Instant Runoff Voting
On Tuesday, January 5th, 2010, Oakland's City Council finally voted to start using Instant Runoff Voting (IRV). This means that Oakland will no longer have June Primary Elections for local elected officials, but rather a ranked choice election of candidates, including Mayor, in November. Various governmental and community groups will work together starting Spring 2010 to educate voters about the changes they can expect at the ballot box.
Although Measure O was passed in 2006 by a margin of 69% of Oakland voters, it has been a long haul for Oakland voters to be able to start using Instant Runoff Voting (also known as Ranked Choice Voting). In early December 2009, Secretary of State Deborah Bowen signed off on the IRV system, and by late December City Attorney John Russo had issued a memo strongly encouraging the City Council to move IRV forward as mandated in the City’s Charter.
Finally, on January 5th 2010, Oakland’s City Council approved an MOU with Alameda County to definitively move forward with Ranked Choice Voting elections on November 2010 and beyond. With more than 70 people signed up to speak on the agenda item, the City Council heard overwhelmingly from IRV supporters who showed up en masse.
During public comment, Oakland Rising’s Executive Director Esperanza Tervalon-Daumont addressed the voter education concerns, testifying that, “We will make sure that Oakland voters know what to do when they step into the voting both on November, 2010. Oakland Rising is ready, we have been ready and now we are waiting on you. We are waiting for City Council members to show leadership.”
After about two and a half hours of public comment the City Council voted 6-2 to move forward with IRV. The supporting votes came from Councilmembers Brooks, Kaplan, Quan, Kernighan, Reid and Nadel, with the dissenting votes from Councilmembers Brunner and De La Fuente.
If the City Council had either hesitated on implementing IRV or moved forward with a June Primary Election at the Jan 5th meeting, it would have been facing a losing legal battle, as well as a losing battle with a dissatisfied public.
Once voters passed Measure O in 2006, using Ranked Choice Voting has been written into the City Charter, and City Council has had no legal authority to change it. Legally it was a matter of the Sec. of State and Registrar of Voters authorizing Instant Runoff Voting in Alameda County, which occurred in Dec. 2009.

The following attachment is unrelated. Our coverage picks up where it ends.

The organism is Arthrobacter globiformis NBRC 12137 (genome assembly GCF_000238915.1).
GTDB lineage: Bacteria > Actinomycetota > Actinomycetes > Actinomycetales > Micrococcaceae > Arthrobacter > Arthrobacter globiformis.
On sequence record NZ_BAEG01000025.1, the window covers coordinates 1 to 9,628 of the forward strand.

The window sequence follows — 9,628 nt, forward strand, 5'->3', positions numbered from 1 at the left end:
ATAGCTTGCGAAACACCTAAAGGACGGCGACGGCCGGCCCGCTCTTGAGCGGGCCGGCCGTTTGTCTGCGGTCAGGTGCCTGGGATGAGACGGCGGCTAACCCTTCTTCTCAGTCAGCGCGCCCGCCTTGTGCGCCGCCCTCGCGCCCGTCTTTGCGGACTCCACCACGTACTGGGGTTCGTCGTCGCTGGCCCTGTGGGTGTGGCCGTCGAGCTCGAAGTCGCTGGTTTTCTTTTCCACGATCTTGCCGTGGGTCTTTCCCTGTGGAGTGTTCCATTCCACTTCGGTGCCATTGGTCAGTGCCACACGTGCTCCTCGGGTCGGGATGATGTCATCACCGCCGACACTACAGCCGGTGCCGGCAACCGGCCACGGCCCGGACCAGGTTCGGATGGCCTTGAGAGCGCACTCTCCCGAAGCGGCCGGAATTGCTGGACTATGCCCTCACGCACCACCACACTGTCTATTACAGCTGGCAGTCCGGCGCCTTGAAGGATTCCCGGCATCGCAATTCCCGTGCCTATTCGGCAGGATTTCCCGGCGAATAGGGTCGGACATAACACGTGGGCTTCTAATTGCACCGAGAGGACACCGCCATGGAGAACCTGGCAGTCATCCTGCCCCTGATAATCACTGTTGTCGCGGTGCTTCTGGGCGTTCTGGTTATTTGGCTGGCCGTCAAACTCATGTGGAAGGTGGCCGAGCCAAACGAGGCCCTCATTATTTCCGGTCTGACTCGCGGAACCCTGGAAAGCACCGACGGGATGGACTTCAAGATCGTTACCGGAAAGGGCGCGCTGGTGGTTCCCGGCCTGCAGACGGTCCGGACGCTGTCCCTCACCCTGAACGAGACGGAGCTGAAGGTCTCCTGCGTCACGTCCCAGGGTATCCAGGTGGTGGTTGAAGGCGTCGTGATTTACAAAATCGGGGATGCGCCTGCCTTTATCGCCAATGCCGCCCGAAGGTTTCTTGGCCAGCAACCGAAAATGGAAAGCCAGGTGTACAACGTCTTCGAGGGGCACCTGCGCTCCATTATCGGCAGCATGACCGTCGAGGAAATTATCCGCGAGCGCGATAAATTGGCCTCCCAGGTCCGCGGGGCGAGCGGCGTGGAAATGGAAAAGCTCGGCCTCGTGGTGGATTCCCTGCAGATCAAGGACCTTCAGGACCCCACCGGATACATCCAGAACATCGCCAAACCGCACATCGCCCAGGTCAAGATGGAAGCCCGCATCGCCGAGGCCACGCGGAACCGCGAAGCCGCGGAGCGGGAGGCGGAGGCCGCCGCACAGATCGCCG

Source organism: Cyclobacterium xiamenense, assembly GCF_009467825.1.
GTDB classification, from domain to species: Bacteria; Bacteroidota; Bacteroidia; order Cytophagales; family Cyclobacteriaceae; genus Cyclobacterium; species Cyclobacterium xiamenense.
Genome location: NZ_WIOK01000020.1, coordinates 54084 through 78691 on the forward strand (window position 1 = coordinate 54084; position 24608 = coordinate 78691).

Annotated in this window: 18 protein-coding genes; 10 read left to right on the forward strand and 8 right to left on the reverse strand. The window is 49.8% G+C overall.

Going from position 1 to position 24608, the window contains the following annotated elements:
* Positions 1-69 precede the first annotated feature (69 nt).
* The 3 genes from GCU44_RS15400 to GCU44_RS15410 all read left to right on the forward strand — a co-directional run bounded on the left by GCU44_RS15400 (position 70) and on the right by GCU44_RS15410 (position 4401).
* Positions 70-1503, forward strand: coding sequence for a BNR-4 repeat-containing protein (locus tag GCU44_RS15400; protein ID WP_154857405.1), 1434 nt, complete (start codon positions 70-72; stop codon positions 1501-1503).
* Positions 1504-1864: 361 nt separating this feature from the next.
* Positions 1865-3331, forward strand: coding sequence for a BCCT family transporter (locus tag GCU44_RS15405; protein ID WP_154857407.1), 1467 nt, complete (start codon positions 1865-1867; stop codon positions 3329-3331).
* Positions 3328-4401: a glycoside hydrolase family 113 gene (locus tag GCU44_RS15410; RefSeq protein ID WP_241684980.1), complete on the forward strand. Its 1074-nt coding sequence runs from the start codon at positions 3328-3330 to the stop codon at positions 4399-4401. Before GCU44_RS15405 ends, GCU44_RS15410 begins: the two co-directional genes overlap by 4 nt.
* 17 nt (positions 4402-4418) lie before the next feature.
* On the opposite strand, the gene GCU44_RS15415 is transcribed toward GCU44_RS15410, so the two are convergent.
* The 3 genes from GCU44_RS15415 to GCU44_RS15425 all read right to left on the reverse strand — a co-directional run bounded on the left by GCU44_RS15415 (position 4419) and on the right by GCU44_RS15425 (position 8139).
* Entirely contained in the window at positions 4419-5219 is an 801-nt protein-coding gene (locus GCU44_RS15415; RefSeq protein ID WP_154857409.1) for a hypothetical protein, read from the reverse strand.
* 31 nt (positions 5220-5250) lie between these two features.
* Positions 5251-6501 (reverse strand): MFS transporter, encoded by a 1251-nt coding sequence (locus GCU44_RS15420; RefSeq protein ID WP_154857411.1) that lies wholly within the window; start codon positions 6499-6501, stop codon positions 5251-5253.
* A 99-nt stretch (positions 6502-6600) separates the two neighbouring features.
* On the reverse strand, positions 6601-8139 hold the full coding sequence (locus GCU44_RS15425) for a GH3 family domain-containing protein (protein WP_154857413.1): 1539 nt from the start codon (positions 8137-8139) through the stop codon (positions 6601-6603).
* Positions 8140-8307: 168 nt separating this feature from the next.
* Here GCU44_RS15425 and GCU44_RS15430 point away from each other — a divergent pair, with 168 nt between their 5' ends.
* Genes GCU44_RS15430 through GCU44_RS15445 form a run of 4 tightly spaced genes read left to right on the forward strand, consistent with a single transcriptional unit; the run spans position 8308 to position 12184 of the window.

Moreover, many speakers noted that City Council members have a duty to represent the will of the people, including those who voted in large percentage (69%) for Instant Runoff Elections. Also in question by IRV supporters was the duty of City Council members to serve the public good above any political ties and aspirations.
From opponents of the agenda item, there was some concern about the ability of the County and City officials and community organizations to do adequate voter education about IRV. However the County already has a state-approved outreach plan, and community organizations including Oakland Rising both have plans in place and proven success at contacting hard-to-reach voters, particularly in East and West Oakland.
There was also concern voiced, primarily from the Oakland Builders Association members, about the cost of implementing Instant Runoff Voting. However the Alameda County Registrar of Voters has issued a statement indicating that the cost of implementing IRV, including educational outreach, would not exceed the cost of a June election. And beyond the initial implementation, IRV will save the city approximately $800,000 per year by eliminating the June primary election.
Instant Runoff Voting is an opportunity to develop more civic engagement and voter turnout in our City. IRV is an opportunity to truly build an Oakland for everyone. The June primary elections historically have had about half the voter turnout of November general elections.
By eliminating the June primary, we will see greater voter participation and ultimately more representative election results. IRV provides an opportunity for voters to vote for whom they really believe in, not just whom they think will win the election. In so doing, IRV helps to even the playing field for candidates who may not have as much money or who may not have received any political party endorsement.